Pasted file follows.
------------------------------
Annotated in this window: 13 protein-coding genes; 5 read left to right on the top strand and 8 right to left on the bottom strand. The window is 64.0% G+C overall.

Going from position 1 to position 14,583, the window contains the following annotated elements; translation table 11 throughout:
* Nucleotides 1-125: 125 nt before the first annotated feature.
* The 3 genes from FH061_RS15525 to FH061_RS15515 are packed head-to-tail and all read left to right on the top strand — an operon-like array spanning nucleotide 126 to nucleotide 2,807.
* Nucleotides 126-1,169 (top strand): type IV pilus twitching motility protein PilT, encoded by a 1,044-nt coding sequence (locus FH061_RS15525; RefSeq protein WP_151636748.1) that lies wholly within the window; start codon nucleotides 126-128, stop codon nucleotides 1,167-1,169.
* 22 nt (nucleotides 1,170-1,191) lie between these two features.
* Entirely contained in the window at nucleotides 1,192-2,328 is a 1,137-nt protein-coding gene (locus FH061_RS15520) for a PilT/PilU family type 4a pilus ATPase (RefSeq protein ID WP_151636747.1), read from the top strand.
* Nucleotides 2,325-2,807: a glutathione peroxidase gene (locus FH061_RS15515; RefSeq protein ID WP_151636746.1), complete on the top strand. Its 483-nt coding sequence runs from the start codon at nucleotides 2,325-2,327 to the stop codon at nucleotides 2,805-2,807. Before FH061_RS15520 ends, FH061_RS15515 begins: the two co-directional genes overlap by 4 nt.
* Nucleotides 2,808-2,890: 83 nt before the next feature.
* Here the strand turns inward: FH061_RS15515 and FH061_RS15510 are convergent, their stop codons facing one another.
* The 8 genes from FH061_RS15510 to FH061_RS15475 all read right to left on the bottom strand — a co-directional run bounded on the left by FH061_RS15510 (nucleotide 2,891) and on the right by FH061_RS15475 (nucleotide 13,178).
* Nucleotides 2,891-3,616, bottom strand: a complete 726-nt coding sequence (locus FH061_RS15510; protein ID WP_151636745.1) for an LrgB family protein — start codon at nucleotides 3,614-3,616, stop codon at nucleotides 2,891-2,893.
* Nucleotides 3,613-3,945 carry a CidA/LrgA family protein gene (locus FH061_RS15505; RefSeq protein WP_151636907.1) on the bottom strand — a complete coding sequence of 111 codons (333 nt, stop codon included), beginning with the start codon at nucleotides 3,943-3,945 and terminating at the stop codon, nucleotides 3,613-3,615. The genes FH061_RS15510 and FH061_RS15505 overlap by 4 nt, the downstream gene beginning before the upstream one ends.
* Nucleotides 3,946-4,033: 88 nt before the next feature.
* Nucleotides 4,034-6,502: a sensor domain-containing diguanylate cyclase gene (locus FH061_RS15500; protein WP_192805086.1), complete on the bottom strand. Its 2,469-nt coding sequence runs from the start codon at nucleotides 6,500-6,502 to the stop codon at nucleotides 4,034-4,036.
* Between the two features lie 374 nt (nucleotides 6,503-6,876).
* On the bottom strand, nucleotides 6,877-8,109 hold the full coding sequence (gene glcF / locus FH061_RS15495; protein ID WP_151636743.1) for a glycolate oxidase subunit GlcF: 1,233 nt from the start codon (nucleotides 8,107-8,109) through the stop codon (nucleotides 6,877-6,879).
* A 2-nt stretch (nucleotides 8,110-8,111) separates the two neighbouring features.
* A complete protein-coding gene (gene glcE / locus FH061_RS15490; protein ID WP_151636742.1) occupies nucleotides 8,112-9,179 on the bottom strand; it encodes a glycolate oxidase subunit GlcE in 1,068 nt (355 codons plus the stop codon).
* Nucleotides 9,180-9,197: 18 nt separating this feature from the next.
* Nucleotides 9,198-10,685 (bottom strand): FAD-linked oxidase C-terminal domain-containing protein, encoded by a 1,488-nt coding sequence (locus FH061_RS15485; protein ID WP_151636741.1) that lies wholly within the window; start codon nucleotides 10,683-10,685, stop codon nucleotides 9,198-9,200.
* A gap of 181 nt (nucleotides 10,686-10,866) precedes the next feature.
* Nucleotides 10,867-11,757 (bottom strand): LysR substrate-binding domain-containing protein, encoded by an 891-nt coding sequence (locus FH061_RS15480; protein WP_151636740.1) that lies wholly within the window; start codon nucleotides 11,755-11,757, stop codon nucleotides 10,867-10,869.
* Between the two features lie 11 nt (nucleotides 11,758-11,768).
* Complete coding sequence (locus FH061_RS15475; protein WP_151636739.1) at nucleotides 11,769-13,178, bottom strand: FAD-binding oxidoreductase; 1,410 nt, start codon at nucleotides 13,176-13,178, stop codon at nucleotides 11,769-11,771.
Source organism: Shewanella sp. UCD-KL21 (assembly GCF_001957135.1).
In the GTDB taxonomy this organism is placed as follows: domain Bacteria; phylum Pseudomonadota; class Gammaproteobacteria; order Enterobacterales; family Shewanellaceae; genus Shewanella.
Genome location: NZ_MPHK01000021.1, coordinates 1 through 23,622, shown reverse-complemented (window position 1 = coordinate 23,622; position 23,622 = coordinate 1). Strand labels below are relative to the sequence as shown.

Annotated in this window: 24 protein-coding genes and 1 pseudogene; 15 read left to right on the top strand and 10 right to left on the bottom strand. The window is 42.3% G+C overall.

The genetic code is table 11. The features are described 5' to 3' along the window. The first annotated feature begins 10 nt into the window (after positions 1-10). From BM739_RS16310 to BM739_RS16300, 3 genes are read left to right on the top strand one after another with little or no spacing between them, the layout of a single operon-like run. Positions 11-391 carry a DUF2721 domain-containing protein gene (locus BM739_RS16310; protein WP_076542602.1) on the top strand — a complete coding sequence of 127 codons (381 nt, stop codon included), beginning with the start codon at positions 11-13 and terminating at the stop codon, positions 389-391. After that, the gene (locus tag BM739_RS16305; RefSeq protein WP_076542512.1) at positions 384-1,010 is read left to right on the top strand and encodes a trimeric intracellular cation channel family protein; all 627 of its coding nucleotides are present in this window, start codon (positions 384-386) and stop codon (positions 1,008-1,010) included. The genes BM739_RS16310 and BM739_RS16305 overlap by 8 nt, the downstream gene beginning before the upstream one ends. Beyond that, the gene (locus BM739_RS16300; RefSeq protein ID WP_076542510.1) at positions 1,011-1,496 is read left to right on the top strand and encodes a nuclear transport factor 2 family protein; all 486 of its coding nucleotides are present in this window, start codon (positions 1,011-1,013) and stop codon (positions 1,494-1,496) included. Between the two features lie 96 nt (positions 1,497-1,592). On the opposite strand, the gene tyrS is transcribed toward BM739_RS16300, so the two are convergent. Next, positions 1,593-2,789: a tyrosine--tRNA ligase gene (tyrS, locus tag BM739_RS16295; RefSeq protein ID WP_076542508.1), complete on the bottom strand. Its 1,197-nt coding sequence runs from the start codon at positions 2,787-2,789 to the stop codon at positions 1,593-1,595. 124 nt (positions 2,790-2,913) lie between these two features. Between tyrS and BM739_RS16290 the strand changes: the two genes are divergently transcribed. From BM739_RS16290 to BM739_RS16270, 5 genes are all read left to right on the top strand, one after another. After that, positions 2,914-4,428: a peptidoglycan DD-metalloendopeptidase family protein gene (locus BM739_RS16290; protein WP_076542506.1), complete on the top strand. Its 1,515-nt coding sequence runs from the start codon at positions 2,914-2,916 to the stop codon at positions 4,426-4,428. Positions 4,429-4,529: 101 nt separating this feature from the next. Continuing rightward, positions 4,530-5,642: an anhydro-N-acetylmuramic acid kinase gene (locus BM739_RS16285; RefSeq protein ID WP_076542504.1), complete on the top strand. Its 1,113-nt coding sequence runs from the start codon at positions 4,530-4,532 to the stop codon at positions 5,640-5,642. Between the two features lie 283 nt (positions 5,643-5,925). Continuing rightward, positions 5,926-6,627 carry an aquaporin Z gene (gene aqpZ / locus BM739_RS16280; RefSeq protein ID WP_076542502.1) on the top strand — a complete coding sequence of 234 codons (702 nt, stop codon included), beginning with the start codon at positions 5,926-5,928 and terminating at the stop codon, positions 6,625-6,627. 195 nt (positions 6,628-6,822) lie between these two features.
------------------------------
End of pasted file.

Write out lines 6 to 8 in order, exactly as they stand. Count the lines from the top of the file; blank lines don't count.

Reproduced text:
* 22 nt (nucleotides 1,170-1,191) lie between these two features.
* Entirely contained in the window at nucleotides 1,192-2,328 is a 1,137-nt protein-coding gene (locus FH061_RS15520) for a PilT/PilU family type 4a pilus ATPase (RefSeq protein ID WP_151636747.1), read from the top strand.
* Nucleotides 2,325-2,807: a glutathione peroxidase gene (locus FH061_RS15515; RefSeq protein ID WP_151636746.1), complete on the top strand. Its 483-nt coding sequence runs from the start codon at nucleotides 2,325-2,327 to the stop codon at nucleotides 2,805-2,807. Before FH061_RS15520 ends, FH061_RS15515 begins: the two co-directional genes overlap by 4 nt.